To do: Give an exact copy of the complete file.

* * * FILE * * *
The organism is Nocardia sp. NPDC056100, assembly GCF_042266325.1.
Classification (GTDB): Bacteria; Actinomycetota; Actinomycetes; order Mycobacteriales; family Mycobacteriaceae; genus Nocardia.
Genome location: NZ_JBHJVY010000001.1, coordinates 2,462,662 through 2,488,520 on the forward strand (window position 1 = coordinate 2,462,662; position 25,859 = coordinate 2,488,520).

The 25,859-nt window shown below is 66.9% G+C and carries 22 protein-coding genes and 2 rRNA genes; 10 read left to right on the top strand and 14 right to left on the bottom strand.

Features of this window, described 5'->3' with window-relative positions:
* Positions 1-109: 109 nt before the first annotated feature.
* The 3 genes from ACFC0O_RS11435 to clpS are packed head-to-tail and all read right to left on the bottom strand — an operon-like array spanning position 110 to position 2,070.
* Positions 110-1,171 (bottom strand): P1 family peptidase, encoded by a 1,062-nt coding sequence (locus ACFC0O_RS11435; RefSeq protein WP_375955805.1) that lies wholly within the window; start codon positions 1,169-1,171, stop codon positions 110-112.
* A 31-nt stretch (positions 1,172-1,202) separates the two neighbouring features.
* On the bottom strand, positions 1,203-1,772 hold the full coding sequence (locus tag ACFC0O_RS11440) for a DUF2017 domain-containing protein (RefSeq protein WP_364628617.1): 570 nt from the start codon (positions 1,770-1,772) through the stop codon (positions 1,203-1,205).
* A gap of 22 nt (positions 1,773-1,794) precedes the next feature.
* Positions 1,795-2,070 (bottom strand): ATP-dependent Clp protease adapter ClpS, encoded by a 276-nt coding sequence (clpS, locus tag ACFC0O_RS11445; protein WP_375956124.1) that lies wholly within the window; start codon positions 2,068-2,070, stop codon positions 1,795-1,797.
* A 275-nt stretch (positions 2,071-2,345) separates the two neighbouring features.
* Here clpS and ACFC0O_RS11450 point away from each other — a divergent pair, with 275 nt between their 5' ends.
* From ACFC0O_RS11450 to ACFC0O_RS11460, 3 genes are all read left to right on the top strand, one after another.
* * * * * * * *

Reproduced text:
The organism is Nocardia sp. NPDC056100, assembly GCF_042266325.1.
Classification (GTDB): Bacteria; Actinomycetota; Actinomycetes; order Mycobacteriales; family Mycobacteriaceae; genus Nocardia.
Genome location: NZ_JBHJVY010000001.1, coordinates 2,462,662 through 2,488,520 on the forward strand (window position 1 = coordinate 2,462,662; position 25,859 = coordinate 2,488,520).

The 25,859-nt window shown below is 66.9% G+C and carries 22 protein-coding genes and 2 rRNA genes; 10 read left to right on the top strand and 14 right to left on the bottom strand.

Features of this window, described 5'->3' with window-relative positions:
* Positions 1-109: 109 nt before the first annotated feature.
* The 3 genes from ACFC0O_RS11435 to clpS are packed head-to-tail and all read right to left on the bottom strand — an operon-like array spanning position 110 to position 2,070.
* Positions 110-1,171 (bottom strand): P1 family peptidase, encoded by a 1,062-nt coding sequence (locus ACFC0O_RS11435; RefSeq protein WP_375955805.1) that lies wholly within the window; start codon positions 1,169-1,171, stop codon positions 110-112.
* A 31-nt stretch (positions 1,172-1,202) separates the two neighbouring features.
* On the bottom strand, positions 1,203-1,772 hold the full coding sequence (locus tag ACFC0O_RS11440) for a DUF2017 domain-containing protein (RefSeq protein WP_364628617.1): 570 nt from the start codon (positions 1,770-1,772) through the stop codon (positions 1,203-1,205).
* A gap of 22 nt (positions 1,773-1,794) precedes the next feature.
* Positions 1,795-2,070 (bottom strand): ATP-dependent Clp protease adapter ClpS, encoded by a 276-nt coding sequence (clpS, locus tag ACFC0O_RS11445; protein WP_375956124.1) that lies wholly within the window; start codon positions 2,068-2,070, stop codon positions 1,795-1,797.
* A 275-nt stretch (positions 2,071-2,345) separates the two neighbouring features.
* Here clpS and ACFC0O_RS11450 point away from each other — a divergent pair, with 275 nt between their 5' ends.
* From ACFC0O_RS11450 to ACFC0O_RS11460, 3 genes are all read left to right on the top strand, one after another.